Note that the Terwilliger Hot Springs reopened in June 2019, following a 2018 wildfire, and the trail leading to the hot springs sustained fire damage. Stay on the trail at all times, and watch for falling trees, rockslides, and other hazards along the trail.

WHAT IT OFFERS:
The varying temperatures at Terwilliger Hot Springs offer a little something for everyone’s heat tolerance, and the pools are large enough to accommodate groups.
WHO’LL ENJOY IT:
 Honestly, just about everybody—as long as you don’t mind crowds.
FEES:
$7 per person, per day; $66 annual pass also available

It’s easy to see why developers once built a resort near McCredie Hot Springs. Bordering Salt Creek in the heart of the Cascades Range, the hot springs sit in a lush forest not far from OR-58.
Visitors arrive at the hot springs next to Salt Creek after a half-mile, mostly flat hike. Some of the pools can be too hot for comfort—temperatures range from 98°F to 114°F—but the creek’s chilly water feeds some of the pools, cooling them down and creating a more comfortable soaking experience. The pools range from 3 feet across to 35 feet across, and the deepest pool is 2 feet deep. Clothing is optional.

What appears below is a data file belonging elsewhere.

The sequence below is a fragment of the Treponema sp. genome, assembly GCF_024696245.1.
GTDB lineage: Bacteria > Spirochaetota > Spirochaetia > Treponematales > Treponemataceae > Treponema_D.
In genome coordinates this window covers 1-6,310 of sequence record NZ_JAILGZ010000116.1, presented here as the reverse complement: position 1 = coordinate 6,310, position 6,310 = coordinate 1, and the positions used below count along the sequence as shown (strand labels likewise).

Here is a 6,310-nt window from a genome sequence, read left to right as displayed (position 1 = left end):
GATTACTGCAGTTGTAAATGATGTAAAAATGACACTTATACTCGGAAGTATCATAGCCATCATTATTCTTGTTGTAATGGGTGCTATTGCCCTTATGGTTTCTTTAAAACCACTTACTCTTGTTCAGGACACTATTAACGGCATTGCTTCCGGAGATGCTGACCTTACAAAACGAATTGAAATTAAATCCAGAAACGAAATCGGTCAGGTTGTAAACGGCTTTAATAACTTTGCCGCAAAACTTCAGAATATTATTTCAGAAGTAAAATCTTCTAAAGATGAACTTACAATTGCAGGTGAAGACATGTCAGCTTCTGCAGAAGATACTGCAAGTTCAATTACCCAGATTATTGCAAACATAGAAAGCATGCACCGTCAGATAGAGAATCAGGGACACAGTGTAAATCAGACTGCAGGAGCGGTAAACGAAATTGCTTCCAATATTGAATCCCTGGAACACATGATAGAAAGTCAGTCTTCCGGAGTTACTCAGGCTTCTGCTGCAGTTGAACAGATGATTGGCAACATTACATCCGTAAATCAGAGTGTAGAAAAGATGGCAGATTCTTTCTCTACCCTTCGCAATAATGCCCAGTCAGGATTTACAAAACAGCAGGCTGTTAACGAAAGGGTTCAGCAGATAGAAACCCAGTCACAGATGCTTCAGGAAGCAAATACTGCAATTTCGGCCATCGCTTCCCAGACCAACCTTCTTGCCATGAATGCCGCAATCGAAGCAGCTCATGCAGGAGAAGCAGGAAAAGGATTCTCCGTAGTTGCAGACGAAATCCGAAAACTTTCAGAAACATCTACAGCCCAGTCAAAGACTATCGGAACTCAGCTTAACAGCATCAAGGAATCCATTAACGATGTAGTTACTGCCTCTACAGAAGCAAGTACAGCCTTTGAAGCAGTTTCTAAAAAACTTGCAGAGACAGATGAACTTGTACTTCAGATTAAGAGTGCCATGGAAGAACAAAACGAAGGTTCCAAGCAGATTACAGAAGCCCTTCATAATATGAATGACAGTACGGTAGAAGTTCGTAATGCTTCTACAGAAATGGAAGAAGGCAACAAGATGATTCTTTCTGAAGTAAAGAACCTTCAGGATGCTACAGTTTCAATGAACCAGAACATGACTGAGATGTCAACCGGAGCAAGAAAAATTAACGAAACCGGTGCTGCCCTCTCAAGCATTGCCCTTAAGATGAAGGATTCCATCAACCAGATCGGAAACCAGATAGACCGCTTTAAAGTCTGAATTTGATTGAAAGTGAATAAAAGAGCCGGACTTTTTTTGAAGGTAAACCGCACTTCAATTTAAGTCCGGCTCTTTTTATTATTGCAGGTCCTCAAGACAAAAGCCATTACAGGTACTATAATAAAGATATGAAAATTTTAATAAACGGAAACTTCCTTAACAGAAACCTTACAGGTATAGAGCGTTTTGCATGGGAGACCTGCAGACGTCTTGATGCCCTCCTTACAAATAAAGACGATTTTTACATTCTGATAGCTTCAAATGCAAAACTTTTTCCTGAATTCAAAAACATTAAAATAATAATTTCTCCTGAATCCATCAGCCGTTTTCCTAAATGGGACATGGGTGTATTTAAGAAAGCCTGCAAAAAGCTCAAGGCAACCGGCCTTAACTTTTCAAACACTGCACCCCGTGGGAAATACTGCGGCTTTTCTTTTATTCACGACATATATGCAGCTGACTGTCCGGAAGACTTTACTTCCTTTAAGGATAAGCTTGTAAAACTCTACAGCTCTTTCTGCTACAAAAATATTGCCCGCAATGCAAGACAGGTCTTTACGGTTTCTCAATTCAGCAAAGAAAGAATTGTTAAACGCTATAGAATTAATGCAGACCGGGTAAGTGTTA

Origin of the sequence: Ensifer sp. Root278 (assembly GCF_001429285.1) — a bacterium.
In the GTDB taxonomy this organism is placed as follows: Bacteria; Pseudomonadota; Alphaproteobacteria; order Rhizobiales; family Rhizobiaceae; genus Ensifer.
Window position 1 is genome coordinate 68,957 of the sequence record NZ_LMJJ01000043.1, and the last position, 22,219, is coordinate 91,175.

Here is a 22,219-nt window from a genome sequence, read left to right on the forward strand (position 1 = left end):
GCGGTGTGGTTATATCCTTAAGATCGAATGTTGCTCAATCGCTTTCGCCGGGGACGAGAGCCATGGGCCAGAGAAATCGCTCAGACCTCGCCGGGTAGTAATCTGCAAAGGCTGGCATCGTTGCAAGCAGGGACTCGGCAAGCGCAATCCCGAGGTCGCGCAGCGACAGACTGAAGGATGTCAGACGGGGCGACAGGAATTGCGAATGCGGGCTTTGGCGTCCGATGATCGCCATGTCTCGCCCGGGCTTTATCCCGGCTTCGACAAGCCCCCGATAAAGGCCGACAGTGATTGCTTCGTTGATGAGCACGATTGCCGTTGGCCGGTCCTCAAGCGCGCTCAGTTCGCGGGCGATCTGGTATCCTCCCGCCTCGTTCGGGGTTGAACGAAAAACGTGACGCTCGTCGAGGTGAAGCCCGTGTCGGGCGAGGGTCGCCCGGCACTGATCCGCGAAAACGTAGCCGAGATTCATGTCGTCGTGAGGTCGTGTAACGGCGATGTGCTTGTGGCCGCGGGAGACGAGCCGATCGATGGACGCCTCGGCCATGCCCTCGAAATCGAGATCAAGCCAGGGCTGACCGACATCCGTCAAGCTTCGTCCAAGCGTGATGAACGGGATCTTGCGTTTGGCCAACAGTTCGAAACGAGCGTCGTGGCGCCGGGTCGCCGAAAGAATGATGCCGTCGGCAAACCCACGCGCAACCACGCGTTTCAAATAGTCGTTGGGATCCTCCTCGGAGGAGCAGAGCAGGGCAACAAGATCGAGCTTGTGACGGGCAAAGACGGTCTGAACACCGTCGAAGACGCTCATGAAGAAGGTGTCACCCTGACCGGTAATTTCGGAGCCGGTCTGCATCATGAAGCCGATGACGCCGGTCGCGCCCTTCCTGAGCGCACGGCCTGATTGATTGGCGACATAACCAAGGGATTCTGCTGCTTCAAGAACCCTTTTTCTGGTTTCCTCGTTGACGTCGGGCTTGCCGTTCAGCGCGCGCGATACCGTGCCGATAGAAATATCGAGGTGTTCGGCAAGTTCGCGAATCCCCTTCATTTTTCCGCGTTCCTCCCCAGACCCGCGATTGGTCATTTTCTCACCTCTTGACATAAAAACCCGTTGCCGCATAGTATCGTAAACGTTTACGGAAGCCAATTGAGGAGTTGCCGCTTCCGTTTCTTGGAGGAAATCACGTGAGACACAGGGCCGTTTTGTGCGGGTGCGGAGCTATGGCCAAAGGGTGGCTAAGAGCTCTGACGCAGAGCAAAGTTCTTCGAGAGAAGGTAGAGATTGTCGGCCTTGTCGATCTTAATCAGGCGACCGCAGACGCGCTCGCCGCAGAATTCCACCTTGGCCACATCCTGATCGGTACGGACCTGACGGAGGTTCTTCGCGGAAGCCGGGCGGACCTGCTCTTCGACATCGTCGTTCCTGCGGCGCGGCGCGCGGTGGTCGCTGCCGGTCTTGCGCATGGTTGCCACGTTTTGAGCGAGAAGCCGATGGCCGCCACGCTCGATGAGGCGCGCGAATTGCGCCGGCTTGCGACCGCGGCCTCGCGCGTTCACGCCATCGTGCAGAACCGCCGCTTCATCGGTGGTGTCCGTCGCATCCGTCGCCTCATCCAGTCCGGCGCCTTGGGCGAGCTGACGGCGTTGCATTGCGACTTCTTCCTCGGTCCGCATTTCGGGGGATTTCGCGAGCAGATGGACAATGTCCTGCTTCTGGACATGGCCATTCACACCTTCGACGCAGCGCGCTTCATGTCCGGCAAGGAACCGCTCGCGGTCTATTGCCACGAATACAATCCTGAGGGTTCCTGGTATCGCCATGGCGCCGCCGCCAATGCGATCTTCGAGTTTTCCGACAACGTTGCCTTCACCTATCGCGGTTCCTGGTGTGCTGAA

But keep in mind that accessing the more secluded southern bank requires crossing Salt Creek, which can run high and fast—especially after heavy rainfall, and in winter and spring. If the creek looks too swift for your liking, don’t chance it.

Note that the hot springs are open dawn to dusk, year-round, for day-use only. Camping is not allowed at the hot springs.

WHAT IT OFFERS:
The shallow pools at McCredie Hot Springs offer a quick getaway from Eugene—it’s just an hours’ drive—and a cozy soaking experience.
WHO’LL ENJOY IT:
McCredie Hot Springs is among the most popular hot springs in the region, so you’ll want to be comfortable sharing the pools with crowds (many of whom will take the “clothing optional” designation to heart).
FEES:
The best kind: FREE
PHONE: 866.548.5018
EMAIL: info@oregonwinecountry.org